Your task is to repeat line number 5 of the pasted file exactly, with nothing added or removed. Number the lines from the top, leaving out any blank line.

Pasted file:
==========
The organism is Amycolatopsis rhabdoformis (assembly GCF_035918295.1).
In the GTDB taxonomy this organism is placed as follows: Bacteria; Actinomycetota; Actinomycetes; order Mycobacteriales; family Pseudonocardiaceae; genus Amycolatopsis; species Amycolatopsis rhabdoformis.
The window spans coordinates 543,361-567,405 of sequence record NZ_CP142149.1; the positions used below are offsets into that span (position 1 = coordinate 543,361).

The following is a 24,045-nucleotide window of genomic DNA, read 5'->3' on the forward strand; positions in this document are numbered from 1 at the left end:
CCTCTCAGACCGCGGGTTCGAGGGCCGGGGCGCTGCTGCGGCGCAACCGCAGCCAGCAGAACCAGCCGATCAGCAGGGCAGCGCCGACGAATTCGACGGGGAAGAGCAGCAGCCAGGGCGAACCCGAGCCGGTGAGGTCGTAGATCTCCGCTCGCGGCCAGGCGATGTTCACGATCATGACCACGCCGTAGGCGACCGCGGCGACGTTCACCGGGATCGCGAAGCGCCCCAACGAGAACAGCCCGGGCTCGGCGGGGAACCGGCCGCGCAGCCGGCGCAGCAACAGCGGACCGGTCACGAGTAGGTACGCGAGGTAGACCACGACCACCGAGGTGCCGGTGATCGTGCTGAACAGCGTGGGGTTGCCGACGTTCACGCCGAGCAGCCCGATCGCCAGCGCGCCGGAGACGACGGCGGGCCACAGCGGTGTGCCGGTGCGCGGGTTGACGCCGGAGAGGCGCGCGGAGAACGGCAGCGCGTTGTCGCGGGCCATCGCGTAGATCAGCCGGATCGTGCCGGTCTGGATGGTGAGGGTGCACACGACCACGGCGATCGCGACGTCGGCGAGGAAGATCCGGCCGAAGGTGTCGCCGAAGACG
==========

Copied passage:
CCTCTCAGACCGCGGGTTCGAGGGCCGGGGCGCTGCTGCGGCGCAACCGCAGCCAGCAGAACCAGCCGATCAGCAGGGCAGCGCCGACGAATTCGACGGGGAAGAGCAGCAGCCAGGGCGAACCCGAGCCGGTGAGGTCGTAGATCTCCGCTCGCGGCCAGGCGATGTTCACGATCATGACCACGCCGTAGGCGACCGCGGCGACGTTCACCGGGATCGCGAAGCGCCCCAACGAGAACAGCCCGGGCTCGGCGGGGAACCGGCCGCGCAGCCGGCGCAGCAACAGCGGACCGGTCACGAGTAGGTACGCGAGGTAGACCACGACCACCGAGGTGCCGGTGATCGTGCTGAACAGCGTGGGGTTGCCGACGTTCACGCCGAGCAGCCCGATCGCCAGCGCGCCGGAGACGACGGCGGGCCACAGCGGTGTGCCGGTGCGCGGGTTGACGCCGGAGAGGCGCGCGGAGAACGGCAGCGCGTTGTCGCGGGCCATCGCGTAGATCAGCCGGATCGTGCCGGTCTGGATGGTGAGGGTGCACACGACCACGGCGATCGCGACGTCGGCGAGGAAGATCCGGCCGAAGGTGTCGCCGAAGACG